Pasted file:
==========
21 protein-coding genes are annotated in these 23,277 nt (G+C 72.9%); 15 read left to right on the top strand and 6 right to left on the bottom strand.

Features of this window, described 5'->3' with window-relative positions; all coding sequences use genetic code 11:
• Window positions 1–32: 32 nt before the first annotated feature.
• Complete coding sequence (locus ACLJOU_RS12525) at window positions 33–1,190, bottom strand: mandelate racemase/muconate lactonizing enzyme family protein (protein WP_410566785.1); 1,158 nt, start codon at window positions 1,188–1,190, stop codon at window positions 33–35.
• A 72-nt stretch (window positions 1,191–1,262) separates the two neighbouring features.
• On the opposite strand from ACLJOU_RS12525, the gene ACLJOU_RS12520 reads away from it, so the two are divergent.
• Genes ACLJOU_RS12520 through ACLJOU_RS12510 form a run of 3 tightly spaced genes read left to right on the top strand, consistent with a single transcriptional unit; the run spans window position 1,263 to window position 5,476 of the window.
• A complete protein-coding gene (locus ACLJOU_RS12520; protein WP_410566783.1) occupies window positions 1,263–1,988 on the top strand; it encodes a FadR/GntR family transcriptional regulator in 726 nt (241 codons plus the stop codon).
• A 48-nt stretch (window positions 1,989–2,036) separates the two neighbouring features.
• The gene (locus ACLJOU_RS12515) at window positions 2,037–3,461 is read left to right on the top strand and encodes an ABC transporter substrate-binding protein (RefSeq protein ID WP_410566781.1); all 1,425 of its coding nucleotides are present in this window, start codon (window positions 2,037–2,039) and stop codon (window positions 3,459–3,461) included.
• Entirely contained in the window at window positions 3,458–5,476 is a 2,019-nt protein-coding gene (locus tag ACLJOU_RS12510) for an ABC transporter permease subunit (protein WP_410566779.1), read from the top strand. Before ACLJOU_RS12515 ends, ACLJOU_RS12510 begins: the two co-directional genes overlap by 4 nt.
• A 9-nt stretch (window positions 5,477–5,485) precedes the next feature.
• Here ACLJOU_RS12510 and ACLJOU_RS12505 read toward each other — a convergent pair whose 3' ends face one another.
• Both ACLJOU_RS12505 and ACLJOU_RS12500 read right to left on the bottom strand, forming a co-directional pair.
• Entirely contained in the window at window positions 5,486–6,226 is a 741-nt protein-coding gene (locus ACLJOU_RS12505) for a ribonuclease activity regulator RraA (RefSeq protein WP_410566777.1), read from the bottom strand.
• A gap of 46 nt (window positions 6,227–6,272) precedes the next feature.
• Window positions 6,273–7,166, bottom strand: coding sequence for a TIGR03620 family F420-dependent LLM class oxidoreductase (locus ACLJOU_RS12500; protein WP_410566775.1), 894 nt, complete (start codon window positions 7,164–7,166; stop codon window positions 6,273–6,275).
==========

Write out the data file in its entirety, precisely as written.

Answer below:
21 protein-coding genes are annotated in these 23,277 nt (G+C 72.9%); 15 read left to right on the top strand and 6 right to left on the bottom strand.

Features of this window, described 5'->3' with window-relative positions; all coding sequences use genetic code 11:
• Window positions 1–32: 32 nt before the first annotated feature.
• Complete coding sequence (locus ACLJOU_RS12525) at window positions 33–1,190, bottom strand: mandelate racemase/muconate lactonizing enzyme family protein (protein WP_410566785.1); 1,158 nt, start codon at window positions 1,188–1,190, stop codon at window positions 33–35.
• A 72-nt stretch (window positions 1,191–1,262) separates the two neighbouring features.
• On the opposite strand from ACLJOU_RS12525, the gene ACLJOU_RS12520 reads away from it, so the two are divergent.
• Genes ACLJOU_RS12520 through ACLJOU_RS12510 form a run of 3 tightly spaced genes read left to right on the top strand, consistent with a single transcriptional unit; the run spans window position 1,263 to window position 5,476 of the window.
• A complete protein-coding gene (locus ACLJOU_RS12520; protein WP_410566783.1) occupies window positions 1,263–1,988 on the top strand; it encodes a FadR/GntR family transcriptional regulator in 726 nt (241 codons plus the stop codon).
• A 48-nt stretch (window positions 1,989–2,036) separates the two neighbouring features.
• The gene (locus ACLJOU_RS12515) at window positions 2,037–3,461 is read left to right on the top strand and encodes an ABC transporter substrate-binding protein (RefSeq protein ID WP_410566781.1); all 1,425 of its coding nucleotides are present in this window, start codon (window positions 2,037–2,039) and stop codon (window positions 3,459–3,461) included.
• Entirely contained in the window at window positions 3,458–5,476 is a 2,019-nt protein-coding gene (locus tag ACLJOU_RS12510) for an ABC transporter permease subunit (protein WP_410566779.1), read from the top strand. Before ACLJOU_RS12515 ends, ACLJOU_RS12510 begins: the two co-directional genes overlap by 4 nt.
• A 9-nt stretch (window positions 5,477–5,485) precedes the next feature.
• Here ACLJOU_RS12510 and ACLJOU_RS12505 read toward each other — a convergent pair whose 3' ends face one another.
• Both ACLJOU_RS12505 and ACLJOU_RS12500 read right to left on the bottom strand, forming a co-directional pair.
• Entirely contained in the window at window positions 5,486–6,226 is a 741-nt protein-coding gene (locus ACLJOU_RS12505) for a ribonuclease activity regulator RraA (RefSeq protein WP_410566777.1), read from the bottom strand.
• A gap of 46 nt (window positions 6,227–6,272) precedes the next feature.
• Window positions 6,273–7,166, bottom strand: coding sequence for a TIGR03620 family F420-dependent LLM class oxidoreductase (locus ACLJOU_RS12500; protein WP_410566775.1), 894 nt, complete (start codon window positions 7,164–7,166; stop codon window positions 6,273–6,275).